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ABSTRACT: Depressive symptoms are common among patients with diabetes and may have a significant impact on self-management and health outcomes. In this study we predicted that: 1) there would be a significant association between depressive symptoms and diabetes symptom burden, physical functioning, diabetes self-care, and HbA1c levels; and, 2) that the association between depressive symptoms and HbA1c levels would be significantly greater in type 1, as compared to type 2 diabetic patients. This cross-sectional observational study of 276 type 1 and 199 type 2 diabetes patients took place in a tertiary care specialty clinic. We collected self-reported data on depressive symptoms, complications, medical comorbidity, diabetes symptoms, diabetes self-care behaviors, physical functioning, and demographics. From automated data we determined mean HbA1c levels over the prior year. We performed linear regression analyses to assess the association between depressive symptoms and diabetes symptom perception, diabetes self-care behaviors, physical functioning, and glycemic control. Among patients with type 1 and 2 diabetes, depressive symptoms were associated with greater diabetes symptom reporting, poorer physical functioning, and less adherence to exercise regimens and diet. There was a significant association between depressive symptoms and HbA1c levels in type 1, but not type 2 diabetic patients. Because of their association with clinical aspects of diabetes care such as diabetes symptom reporting and adherence to diabetes self-care, depressive symptoms are important to recognize in treating patients with diabetes.General Hospital Psychiatry 01/2003; 25(4):246-52. · 2.98 Impact Factor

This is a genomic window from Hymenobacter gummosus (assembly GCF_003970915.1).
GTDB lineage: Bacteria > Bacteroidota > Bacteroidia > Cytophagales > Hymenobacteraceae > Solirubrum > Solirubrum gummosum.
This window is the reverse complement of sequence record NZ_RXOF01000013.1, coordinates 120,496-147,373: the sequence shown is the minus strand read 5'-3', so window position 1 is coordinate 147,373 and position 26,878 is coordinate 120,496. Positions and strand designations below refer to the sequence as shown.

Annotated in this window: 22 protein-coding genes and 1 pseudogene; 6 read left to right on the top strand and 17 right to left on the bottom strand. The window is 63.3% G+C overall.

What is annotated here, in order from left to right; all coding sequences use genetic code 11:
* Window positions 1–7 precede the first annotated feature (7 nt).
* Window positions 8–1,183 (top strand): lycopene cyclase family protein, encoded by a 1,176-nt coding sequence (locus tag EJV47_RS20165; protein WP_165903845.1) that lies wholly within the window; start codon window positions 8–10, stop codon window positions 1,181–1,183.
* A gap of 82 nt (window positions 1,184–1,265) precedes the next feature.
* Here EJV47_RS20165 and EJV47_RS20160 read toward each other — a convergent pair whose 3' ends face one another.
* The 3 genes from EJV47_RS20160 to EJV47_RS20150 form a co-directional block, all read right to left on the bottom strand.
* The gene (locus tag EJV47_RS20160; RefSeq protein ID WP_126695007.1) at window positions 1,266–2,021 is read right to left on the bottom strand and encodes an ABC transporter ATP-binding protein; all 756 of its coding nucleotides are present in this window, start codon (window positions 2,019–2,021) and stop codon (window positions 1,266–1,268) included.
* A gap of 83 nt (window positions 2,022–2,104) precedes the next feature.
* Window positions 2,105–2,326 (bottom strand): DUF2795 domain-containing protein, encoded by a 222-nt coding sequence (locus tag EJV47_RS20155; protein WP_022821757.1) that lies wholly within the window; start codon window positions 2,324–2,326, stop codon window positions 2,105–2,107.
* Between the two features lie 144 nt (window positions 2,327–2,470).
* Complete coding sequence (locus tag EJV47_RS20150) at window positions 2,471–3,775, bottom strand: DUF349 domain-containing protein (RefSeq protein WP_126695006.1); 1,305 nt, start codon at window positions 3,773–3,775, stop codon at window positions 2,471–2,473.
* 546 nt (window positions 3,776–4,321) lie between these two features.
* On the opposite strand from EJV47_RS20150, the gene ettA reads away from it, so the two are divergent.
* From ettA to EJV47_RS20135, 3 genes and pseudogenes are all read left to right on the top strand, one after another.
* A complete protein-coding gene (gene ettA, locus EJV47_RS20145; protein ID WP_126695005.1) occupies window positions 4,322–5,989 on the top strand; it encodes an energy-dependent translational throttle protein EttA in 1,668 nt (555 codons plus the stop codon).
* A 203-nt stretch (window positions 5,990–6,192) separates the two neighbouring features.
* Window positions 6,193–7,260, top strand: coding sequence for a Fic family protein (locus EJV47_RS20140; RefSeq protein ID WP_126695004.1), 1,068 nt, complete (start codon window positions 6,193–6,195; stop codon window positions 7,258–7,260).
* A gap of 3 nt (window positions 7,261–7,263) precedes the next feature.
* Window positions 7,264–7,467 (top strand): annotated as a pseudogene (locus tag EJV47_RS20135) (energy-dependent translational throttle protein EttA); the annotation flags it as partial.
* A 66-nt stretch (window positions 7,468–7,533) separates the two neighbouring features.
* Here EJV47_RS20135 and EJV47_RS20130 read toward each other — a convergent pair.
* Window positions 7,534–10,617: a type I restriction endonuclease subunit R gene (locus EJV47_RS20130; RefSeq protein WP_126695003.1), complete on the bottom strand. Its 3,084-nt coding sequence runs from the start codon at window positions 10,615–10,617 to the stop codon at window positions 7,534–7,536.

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ABSTRACT: To examine the relationship between depressive symptoms and the incidence of type 2 diabetes. In 1984, 2,764 male employees of an electrical company in Japan completed a self-administered questionnaire including the Zung Self-Rating Depression Scale (SDS). They were followed for the next 8 years, and 2,380 (86%) responded to the follow-up survey in 1992. During the follow-up survey, occurrence of type 2 diabetes was diagnosed according to World Health Organization criteria. A total of 41 cases of type 2 diabetes were identified during the 8-year follow-up survey. After controlling for other known risk factors for type 2 diabetes, a proportional hazard analysis indicated that subjects who had moderate or severe levels of depressive symptoms (> or = 48 on the SDS) at baseline had a 2.3 times higher risk of having type 2 diabetes at the follow-up survey than those who were not depressed (< or = 39 on the SDS) (P < 0.05). Depressive symptoms may be associated with the onset of type 2 diabetes.Diabetes Care 07/1999; 22(7):1071-6. · 7.74 Impact Factor